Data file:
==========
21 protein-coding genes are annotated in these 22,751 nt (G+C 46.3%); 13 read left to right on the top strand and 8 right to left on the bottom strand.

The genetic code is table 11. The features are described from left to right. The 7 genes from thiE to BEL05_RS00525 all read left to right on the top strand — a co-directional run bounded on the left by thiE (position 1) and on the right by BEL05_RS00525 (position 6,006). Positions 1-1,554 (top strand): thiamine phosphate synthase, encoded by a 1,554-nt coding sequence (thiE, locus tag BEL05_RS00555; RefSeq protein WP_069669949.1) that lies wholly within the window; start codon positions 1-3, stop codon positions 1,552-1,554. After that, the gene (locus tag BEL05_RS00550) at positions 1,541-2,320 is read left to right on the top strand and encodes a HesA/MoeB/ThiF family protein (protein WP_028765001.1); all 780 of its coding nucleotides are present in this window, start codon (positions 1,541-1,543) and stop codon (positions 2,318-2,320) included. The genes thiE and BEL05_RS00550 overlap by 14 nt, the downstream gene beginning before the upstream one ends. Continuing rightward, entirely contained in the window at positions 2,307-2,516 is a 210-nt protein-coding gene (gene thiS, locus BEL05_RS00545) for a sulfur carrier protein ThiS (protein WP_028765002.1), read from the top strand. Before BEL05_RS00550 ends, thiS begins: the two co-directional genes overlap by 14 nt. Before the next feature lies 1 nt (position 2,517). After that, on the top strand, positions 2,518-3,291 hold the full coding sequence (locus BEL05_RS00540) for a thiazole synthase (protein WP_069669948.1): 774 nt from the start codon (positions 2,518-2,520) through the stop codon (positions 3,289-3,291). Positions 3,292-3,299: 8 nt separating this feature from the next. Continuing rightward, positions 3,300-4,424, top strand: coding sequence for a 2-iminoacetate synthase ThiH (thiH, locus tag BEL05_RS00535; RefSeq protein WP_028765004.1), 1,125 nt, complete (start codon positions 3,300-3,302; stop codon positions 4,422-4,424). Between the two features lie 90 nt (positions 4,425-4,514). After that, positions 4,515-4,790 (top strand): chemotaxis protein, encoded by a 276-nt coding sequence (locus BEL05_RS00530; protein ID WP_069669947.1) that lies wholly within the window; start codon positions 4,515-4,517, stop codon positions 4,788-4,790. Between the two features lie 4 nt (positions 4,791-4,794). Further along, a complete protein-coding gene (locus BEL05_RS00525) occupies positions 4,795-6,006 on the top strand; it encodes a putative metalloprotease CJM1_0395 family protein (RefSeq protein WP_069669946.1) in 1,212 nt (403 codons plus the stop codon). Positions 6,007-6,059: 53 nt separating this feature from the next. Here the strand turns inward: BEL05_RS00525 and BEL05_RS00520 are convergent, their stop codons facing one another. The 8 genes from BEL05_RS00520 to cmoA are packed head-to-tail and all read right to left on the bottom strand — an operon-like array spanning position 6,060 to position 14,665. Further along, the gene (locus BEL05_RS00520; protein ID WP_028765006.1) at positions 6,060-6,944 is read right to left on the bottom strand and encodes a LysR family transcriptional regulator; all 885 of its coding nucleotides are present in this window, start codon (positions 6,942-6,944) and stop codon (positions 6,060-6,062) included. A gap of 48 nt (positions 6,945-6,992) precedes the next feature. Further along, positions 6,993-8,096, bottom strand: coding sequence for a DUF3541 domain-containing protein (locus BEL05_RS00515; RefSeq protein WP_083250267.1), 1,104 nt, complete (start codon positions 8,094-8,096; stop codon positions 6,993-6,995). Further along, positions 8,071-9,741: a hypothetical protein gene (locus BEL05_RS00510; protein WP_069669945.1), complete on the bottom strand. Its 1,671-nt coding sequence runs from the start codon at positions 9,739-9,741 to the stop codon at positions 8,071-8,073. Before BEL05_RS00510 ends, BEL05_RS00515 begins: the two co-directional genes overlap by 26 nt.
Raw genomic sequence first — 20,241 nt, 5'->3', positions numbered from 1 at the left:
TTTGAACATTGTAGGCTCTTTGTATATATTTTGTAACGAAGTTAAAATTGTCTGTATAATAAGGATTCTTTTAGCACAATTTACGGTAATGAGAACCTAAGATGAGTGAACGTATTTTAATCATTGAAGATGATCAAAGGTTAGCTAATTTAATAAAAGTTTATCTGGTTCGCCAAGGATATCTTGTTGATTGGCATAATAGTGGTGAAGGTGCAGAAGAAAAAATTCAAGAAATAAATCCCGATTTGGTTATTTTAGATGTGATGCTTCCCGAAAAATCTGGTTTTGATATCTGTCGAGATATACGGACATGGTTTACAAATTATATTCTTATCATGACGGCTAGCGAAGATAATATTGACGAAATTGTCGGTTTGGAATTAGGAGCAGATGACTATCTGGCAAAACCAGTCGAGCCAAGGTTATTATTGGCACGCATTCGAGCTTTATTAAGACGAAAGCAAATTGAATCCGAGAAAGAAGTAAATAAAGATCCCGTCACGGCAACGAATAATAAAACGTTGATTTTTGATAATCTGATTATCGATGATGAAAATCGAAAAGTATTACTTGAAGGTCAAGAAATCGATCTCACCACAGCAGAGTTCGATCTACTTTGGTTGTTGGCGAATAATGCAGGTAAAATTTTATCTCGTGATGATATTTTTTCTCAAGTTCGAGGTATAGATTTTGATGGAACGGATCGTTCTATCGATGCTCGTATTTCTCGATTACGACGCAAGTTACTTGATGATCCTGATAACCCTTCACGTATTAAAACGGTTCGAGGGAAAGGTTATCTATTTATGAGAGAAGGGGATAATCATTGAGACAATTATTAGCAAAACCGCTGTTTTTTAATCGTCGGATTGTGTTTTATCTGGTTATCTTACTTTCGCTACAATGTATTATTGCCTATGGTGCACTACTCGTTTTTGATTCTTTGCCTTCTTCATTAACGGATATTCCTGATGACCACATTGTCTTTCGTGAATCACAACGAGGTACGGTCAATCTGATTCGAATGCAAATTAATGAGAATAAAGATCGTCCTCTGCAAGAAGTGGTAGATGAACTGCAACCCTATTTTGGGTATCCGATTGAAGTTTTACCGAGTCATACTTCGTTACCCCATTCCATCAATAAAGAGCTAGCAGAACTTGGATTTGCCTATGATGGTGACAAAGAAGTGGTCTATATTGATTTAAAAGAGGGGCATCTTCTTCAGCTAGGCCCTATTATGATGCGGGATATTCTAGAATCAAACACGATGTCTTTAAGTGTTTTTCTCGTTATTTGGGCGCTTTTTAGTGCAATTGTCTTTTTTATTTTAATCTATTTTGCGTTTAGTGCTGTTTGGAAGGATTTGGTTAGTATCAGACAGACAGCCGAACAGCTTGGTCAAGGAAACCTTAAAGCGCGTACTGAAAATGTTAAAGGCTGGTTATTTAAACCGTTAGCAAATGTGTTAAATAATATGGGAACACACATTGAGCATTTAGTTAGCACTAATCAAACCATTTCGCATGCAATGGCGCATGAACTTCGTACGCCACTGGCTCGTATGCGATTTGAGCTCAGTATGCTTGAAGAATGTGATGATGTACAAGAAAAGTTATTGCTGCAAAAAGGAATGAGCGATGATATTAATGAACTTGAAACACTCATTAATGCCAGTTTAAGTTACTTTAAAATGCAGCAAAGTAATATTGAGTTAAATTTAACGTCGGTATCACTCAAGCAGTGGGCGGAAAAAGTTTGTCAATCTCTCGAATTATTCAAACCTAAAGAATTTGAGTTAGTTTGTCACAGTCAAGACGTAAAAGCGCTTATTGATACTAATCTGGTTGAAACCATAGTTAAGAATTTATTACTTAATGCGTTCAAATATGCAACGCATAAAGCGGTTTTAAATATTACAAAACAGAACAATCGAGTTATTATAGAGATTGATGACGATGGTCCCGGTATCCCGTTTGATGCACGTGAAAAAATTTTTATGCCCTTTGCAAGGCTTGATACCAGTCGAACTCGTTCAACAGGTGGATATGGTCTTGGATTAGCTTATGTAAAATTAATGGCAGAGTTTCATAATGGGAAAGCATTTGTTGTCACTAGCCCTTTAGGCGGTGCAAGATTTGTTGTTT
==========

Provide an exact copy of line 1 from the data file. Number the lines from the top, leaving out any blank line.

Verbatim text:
21 protein-coding genes are annotated in these 22,751 nt (G+C 46.3%); 13 read left to right on the top strand and 8 right to left on the bottom strand.